27 October, 2020

The Peafoul

Peacock numbers are rising in India. But the growing population is also leading to increasing conflict with farmers trying to save their crops from hordes of the protected national bird descending on their fields.

The Peafoul

Where sits your blue-throated friend,
whom my dearest used to teach to dance,
clapping her hands with jingling bangles,
at the close of day.

Kalidasa (Meghadutam)

It’s India’s national bird, graceful and majestic, its metallic blue-green plumage a source of inspiration for poets and painters over millennia. The Indian peafowl extensively adorns religious texts and iconographies, shown dancing with Radha and Krishna, who also wears a single peacock feather on his head. And the bird is also the subject of street art and pop culture, given exalted status in Bollywood songs as a metaphor for unbridled joy. And there is even a city called Morena in Madhya Pradesh which is named after the mor, the Hindi word for peacock.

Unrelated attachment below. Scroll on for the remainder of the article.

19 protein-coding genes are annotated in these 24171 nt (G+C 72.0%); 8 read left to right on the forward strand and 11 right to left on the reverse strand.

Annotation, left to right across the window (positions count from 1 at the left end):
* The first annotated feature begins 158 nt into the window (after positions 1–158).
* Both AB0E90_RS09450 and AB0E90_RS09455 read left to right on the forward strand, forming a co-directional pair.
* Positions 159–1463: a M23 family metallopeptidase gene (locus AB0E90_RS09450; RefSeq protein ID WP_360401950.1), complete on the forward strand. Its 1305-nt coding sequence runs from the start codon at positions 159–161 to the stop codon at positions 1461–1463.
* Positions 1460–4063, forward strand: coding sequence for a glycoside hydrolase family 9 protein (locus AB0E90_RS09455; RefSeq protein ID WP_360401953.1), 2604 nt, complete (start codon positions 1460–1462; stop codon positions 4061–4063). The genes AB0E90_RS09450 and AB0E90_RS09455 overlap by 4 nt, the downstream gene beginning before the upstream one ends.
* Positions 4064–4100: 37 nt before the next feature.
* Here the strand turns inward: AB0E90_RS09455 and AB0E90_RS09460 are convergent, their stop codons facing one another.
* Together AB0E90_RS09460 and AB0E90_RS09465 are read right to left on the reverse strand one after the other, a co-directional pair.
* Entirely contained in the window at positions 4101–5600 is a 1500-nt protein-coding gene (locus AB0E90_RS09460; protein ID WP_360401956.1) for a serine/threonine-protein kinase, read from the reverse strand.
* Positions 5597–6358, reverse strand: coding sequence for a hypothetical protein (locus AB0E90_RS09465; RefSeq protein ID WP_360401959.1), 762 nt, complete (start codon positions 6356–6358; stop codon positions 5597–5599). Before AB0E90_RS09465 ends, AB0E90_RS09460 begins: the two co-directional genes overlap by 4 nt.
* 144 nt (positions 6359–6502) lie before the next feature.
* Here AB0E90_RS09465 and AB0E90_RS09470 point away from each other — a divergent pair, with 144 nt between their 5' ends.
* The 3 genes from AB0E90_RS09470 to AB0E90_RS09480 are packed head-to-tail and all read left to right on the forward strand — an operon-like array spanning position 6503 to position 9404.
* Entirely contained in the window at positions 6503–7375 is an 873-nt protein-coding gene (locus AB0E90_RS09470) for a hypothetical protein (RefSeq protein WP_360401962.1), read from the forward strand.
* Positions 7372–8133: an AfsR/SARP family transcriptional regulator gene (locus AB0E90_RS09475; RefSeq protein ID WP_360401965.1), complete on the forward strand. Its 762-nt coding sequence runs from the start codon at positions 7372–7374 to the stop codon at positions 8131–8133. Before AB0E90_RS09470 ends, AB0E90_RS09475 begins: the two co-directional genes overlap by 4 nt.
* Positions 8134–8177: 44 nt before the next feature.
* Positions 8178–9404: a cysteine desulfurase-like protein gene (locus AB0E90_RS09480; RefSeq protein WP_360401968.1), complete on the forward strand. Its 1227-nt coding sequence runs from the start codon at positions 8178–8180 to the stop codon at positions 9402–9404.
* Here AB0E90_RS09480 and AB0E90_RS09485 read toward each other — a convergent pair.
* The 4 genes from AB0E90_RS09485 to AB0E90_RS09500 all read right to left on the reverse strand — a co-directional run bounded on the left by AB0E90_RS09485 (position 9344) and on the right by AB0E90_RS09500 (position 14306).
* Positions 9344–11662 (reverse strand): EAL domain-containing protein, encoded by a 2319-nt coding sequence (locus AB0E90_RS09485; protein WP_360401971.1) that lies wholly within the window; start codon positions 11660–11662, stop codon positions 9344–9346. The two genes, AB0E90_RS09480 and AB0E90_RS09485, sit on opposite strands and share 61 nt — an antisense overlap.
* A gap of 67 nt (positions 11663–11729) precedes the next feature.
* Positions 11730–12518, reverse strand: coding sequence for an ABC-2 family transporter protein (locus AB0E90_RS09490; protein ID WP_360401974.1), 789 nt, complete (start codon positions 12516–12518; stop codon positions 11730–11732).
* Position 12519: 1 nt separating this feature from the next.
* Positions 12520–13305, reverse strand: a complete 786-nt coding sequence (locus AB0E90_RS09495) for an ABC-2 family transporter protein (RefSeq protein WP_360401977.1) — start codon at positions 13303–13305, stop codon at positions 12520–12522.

But all is not well with the Indian peafowl— Pavo cristatus—despite their growing numbers, even in areas far from their original breeding grounds. And worse still, the peafowl is hardly discussed in the context of the growing...



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